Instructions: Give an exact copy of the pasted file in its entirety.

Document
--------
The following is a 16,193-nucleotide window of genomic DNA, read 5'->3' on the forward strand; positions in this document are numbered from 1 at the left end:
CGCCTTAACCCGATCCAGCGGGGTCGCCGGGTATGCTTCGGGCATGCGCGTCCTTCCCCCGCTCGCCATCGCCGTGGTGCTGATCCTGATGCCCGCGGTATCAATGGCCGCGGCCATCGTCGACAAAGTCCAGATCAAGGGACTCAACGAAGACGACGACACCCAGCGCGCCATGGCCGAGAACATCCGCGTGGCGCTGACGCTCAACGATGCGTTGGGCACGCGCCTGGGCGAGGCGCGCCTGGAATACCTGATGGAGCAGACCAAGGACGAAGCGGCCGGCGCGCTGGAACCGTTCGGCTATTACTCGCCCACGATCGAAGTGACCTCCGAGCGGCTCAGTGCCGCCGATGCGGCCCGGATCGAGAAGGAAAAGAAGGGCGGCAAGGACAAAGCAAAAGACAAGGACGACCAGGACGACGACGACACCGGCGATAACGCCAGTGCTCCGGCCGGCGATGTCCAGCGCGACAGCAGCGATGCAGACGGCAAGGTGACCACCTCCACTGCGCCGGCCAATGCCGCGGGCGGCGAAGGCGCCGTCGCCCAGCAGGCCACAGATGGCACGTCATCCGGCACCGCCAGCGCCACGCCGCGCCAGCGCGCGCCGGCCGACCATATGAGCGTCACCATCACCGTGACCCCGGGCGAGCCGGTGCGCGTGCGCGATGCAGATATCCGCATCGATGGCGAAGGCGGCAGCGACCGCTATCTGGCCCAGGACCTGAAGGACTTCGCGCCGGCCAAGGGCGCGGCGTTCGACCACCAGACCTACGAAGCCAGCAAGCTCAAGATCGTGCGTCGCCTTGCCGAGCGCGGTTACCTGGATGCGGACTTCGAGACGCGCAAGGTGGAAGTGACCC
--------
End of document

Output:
The following is a 16,193-nucleotide window of genomic DNA, read 5'->3' on the forward strand; positions in this document are numbered from 1 at the left end:
CGCCTTAACCCGATCCAGCGGGGTCGCCGGGTATGCTTCGGGCATGCGCGTCCTTCCCCCGCTCGCCATCGCCGTGGTGCTGATCCTGATGCCCGCGGTATCAATGGCCGCGGCCATCGTCGACAAAGTCCAGATCAAGGGACTCAACGAAGACGACGACACCCAGCGCGCCATGGCCGAGAACATCCGCGTGGCGCTGACGCTCAACGATGCGTTGGGCACGCGCCTGGGCGAGGCGCGCCTGGAATACCTGATGGAGCAGACCAAGGACGAAGCGGCCGGCGCGCTGGAACCGTTCGGCTATTACTCGCCCACGATCGAAGTGACCTCCGAGCGGCTCAGTGCCGCCGATGCGGCCCGGATCGAGAAGGAAAAGAAGGGCGGCAAGGACAAAGCAAAAGACAAGGACGACCAGGACGACGACGACACCGGCGATAACGCCAGTGCTCCGGCCGGCGATGTCCAGCGCGACAGCAGCGATGCAGACGGCAAGGTGACCACCTCCACTGCGCCGGCCAATGCCGCGGGCGGCGAAGGCGCCGTCGCCCAGCAGGCCACAGATGGCACGTCATCCGGCACCGCCAGCGCCACGCCGCGCCAGCGCGCGCCGGCCGACCATATGAGCGTCACCATCACCGTGACCCCGGGCGAGCCGGTGCGCGTGCGCGATGCAGATATCCGCATCGATGGCGAAGGCGGCAGCGACCGCTATCTGGCCCAGGACCTGAAGGACTTCGCGCCGGCCAAGGGCGCGGCGTTCGACCACCAGACCTACGAAGCCAGCAAGCTCAAGATCGTGCGTCGCCTTGCCGAGCGCGGTTACCTGGATGCGGACTTCGAGACGCGCAAGGTGGAAGTGACCC